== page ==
The Dating Superiority Complex (previously Titled, Your Dating Advice Sucks and So Do You)

Hey Guys!

Let me just tell y’all how I have been on a whirlwind of thoughts and dreams and life and creativity. Family is family, I’m still experiencing a downshift in funds and lifestyle and I am often worried about money and bills and staying afloat. None of that’s changed. I’m still creatively strong, writing whatever suits me, gearing up for this website launch, applying to a super dope retreat, and entering contests. None of that’s changed either. The only other aspect to my life right now is dating. And that… that’s why we’re here today.

Dating is nice. It’s cool for what it is, but I’m about to switch things up. And the changes I want to make in my dating life led me to some thoughts about how people treat dating, how they view it, and how we project onto those who may view it differently. I know, the title is a heavy one, and some of you feel insulted already, when I haven’t even said anything. But give me a chance on this one. Trust me. Oh you’re still hesitant? Take my hand…

So. I’ve written before about my romantic life, my dating life. How my lack of confidence put a shadow over it, how my romantic nature has been unfulfilled most of my life by a lack of true, real love. How I’ve never been loved in return. How like and lust have been my calling cards, the only thing I’ve given that was reciprocated. I did. I wrote all of that. You can go back and read it if you want… later. Let’s not rehash it. My point is, as much as a dumpster fire as my love life has largely been, dating advice hasn’t made it any better. And the people who’ve given it to me, although well-meaning, haven’t had the impact that either they or I have hoped they’d have. And it has a lot to do with how they see me, and how their experience with dating has shaped them.

What do I mean by that? It’s the Dating Superiority Complex. I know what you’re thinking. “Shameka, that’s not a thing. What is this shit you’ve made up?” I know that’s what you’re thinking. But it IS a thing, I promise. Let me explain further. When you’ve had success in some/ all aspects of dating, there is a tendency to look down (for lack of a better phrase) on those who haven’t, to subscribe it to them, to assume that THEIR the problem all the time, every time. There’s an air of condescension and pity that comes with your advice, even when you don’t hear it. There’s a sense that there’s some action not being taken; it’s an assumption of laziness and lack of drive; it’s an act of blame.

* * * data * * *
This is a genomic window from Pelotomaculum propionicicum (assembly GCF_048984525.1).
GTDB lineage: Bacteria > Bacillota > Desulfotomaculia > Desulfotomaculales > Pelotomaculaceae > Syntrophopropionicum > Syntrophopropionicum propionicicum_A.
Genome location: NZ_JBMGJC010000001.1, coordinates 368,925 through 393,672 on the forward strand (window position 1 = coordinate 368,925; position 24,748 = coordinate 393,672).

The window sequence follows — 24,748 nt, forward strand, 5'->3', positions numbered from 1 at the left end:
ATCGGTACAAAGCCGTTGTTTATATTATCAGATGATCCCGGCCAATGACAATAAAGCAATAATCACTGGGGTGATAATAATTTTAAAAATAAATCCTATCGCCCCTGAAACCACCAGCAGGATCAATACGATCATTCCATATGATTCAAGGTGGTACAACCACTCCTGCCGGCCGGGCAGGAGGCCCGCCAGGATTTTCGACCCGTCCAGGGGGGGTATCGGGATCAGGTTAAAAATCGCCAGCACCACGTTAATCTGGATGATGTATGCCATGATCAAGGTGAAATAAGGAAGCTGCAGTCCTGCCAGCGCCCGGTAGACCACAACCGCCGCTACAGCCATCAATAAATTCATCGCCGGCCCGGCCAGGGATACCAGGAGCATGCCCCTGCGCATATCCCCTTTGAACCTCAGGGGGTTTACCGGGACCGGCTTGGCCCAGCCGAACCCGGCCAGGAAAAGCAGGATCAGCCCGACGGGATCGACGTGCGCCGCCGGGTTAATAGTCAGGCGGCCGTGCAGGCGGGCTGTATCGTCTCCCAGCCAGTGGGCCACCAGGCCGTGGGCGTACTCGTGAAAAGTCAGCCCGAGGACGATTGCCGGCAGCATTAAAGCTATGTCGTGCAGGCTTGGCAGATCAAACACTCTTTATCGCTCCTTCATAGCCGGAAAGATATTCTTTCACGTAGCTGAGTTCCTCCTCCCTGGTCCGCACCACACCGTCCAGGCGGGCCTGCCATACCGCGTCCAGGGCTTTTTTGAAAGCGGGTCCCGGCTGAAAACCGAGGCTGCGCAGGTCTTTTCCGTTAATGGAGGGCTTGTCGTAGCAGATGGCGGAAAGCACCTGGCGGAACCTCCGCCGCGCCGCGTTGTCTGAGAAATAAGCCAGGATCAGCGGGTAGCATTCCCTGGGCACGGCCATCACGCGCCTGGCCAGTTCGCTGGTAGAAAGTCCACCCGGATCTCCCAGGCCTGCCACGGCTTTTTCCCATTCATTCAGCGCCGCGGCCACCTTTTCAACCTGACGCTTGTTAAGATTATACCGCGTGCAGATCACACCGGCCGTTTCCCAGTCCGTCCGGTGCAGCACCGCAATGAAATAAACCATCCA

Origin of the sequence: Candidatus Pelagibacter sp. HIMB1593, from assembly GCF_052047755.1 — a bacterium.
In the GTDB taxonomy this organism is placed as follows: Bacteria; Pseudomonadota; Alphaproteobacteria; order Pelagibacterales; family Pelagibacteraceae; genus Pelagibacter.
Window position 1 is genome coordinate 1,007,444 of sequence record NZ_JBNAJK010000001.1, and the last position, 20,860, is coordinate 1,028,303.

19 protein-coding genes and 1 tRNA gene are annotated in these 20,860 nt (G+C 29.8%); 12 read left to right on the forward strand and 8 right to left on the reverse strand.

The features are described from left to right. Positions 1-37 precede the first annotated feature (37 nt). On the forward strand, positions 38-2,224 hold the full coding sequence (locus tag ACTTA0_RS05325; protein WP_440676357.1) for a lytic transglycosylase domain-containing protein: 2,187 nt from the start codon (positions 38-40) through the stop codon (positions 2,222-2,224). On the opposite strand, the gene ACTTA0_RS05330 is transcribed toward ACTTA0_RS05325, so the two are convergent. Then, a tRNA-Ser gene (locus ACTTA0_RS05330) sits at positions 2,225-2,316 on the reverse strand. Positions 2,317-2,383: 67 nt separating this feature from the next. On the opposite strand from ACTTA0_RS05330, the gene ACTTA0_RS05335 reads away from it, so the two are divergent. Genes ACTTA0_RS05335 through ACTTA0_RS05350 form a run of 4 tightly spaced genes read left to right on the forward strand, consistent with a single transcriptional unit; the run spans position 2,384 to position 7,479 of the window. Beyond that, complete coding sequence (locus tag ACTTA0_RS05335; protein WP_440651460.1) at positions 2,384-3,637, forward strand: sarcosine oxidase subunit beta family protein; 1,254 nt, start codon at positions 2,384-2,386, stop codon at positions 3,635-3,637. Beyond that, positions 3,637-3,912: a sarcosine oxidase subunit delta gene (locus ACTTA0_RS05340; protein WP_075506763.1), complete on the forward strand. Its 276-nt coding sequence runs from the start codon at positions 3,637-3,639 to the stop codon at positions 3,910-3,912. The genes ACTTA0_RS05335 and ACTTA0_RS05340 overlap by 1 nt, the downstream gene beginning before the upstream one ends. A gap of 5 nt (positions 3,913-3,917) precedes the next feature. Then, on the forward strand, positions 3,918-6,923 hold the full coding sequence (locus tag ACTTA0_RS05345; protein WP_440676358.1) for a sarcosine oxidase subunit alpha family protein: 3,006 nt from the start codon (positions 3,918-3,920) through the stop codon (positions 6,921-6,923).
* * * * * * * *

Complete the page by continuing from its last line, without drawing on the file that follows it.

I am surrounded by people who don’t have any of the underlying physical and emotional issues that I have/had, so their advice seems to always be tinged with a hint of blame, like ultimately this all comes down to something I’ve failed to do or say. It’s always folks who have never had a problem getting the person they want that act like this is so easy. Folks that can get a date just pumping gas or waiting in line at the ATM. People who hardly ever get rejected on physical appearance. The people who never have to take dating seriously because when they’re ready to be with someone, there’s always someone there. Or, the people who didn’t have to date extensively because they met the right one early. It’s always you guys. Let me give you a couple of examples:

“Shameka, you’re too hard on them– you’ve got to give them a chance” – Okay, let me tell you what’s wrong with that. Everyone has preferences. EVERYONE. So why when it comes to ME is it okay to ask me to ignore those preferences? I’m too hard on people? Spend five minutes with me and you’ll know that’s not true. But if there is a glaring something that they have that I don’t want, how does moving on become not giving them “a chance?” And why am I required to, anyway? Asking for what I want is being “too hard” on people? What kind of advice is this? It has the implication that my standard is something arbitrary that should be lowered every time someone claims they like me. And that’s really, really awful. The idea that I should be open to whoever deigns to approach me, whether I’m attracted or not reeks of disrespect and I thought you had a better opinion of me than that. But that’s what your suggesting, so obviously not. Your dating advice sucks.